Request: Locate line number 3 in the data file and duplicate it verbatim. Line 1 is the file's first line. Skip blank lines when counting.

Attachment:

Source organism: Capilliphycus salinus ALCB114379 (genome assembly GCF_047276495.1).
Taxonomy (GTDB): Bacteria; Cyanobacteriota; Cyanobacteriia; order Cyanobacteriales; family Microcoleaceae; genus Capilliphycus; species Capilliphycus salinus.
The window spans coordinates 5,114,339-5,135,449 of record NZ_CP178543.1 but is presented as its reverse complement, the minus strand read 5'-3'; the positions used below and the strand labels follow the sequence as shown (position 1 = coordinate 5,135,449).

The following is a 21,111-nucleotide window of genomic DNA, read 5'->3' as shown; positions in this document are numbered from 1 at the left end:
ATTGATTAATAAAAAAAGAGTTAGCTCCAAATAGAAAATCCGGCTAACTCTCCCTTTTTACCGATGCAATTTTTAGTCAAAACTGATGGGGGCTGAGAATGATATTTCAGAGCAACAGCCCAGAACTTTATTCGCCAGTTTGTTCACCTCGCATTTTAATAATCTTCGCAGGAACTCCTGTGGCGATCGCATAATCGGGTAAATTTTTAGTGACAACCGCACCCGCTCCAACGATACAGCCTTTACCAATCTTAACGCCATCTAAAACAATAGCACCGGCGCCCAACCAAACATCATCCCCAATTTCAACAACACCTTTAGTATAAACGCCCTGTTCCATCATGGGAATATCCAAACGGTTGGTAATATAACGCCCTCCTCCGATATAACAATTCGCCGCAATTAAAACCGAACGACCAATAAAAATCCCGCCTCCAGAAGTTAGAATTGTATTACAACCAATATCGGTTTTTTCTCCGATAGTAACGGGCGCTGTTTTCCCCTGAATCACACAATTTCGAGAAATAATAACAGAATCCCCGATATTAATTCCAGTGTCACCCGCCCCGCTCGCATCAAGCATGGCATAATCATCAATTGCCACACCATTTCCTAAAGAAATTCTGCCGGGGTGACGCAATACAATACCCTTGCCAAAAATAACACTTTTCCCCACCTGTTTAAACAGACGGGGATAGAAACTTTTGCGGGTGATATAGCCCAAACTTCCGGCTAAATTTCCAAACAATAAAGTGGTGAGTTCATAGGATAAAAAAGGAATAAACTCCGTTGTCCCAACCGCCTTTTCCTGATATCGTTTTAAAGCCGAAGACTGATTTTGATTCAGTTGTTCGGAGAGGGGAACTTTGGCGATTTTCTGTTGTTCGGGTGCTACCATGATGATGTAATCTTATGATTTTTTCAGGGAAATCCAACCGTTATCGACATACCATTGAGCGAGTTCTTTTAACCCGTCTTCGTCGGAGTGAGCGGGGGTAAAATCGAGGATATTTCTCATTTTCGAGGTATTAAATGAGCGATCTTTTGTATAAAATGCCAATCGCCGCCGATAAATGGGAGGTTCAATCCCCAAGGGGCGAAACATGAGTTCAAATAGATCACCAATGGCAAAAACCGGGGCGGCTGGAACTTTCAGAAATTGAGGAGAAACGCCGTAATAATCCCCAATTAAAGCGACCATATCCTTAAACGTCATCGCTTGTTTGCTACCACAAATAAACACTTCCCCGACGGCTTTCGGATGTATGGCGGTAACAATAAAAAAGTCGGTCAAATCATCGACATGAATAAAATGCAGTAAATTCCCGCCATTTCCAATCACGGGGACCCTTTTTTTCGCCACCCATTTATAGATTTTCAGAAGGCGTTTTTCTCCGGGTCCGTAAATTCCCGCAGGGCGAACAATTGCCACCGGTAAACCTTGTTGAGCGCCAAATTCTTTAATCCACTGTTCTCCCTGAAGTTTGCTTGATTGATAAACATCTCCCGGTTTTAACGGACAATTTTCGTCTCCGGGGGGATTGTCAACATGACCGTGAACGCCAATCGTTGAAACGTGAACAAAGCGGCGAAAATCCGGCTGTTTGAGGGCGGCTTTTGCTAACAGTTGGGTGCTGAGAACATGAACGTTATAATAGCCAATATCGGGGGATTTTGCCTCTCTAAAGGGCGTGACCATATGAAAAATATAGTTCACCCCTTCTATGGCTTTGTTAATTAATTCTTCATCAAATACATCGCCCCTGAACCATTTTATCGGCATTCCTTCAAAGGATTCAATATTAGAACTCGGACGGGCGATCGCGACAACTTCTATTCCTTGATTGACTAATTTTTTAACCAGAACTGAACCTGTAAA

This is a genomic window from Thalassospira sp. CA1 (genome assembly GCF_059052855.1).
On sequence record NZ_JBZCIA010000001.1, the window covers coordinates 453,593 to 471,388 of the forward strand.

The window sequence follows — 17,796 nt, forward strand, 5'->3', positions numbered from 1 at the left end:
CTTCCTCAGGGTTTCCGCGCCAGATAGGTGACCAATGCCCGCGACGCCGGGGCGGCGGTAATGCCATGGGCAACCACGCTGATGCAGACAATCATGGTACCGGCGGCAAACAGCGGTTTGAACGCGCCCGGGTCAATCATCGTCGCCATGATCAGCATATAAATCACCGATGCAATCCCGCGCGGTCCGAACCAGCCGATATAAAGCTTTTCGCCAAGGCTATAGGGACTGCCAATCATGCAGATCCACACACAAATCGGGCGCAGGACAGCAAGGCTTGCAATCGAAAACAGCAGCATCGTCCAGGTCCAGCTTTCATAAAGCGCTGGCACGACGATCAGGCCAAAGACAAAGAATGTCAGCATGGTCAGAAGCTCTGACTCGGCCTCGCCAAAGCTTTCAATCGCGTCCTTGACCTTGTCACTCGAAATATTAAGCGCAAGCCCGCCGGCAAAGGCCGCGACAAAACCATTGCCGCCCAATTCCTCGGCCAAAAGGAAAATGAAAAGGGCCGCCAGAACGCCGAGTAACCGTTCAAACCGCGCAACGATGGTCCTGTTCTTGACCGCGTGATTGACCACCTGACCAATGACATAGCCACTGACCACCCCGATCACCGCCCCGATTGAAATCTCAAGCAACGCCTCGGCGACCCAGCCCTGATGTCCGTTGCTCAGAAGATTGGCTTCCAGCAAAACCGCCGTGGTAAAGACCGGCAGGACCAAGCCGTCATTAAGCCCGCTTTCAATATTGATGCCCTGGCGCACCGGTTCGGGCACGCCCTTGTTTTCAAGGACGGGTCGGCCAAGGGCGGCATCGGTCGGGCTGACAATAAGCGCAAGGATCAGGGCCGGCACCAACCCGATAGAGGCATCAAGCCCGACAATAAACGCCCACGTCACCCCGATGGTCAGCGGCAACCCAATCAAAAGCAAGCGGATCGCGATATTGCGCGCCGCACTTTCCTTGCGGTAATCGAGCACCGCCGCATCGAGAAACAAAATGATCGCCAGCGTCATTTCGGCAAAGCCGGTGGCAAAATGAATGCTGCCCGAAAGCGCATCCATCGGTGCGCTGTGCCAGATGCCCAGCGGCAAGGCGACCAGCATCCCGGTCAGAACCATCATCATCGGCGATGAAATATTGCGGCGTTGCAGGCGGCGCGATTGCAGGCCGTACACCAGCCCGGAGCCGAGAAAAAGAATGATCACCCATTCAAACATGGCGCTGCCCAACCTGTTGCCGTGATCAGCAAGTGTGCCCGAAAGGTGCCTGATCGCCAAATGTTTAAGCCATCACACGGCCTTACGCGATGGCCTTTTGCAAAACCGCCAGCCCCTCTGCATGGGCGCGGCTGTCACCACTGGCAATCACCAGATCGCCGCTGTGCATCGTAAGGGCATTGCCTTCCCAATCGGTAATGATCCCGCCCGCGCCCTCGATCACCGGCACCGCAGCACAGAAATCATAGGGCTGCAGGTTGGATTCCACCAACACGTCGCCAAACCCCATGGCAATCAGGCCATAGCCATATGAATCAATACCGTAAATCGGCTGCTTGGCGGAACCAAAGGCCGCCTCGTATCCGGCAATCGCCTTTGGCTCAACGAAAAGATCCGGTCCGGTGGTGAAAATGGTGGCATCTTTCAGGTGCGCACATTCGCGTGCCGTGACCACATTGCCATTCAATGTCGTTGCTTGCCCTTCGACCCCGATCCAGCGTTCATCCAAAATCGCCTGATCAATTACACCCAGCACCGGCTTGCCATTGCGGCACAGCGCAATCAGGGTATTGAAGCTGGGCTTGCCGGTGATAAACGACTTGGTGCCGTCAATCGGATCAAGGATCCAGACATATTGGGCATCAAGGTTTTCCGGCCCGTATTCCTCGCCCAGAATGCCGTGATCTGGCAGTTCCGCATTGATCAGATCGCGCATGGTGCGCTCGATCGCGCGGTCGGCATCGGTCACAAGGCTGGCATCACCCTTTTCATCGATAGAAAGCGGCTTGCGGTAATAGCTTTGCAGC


The window spans coordinates 5,114,339-5,135,449 of record NZ_CP178543.1 but is presented as its reverse complement, the minus strand read 5'-3'; the positions used below and the strand labels follow the sequence as shown (position 1 = coordinate 5,135,449).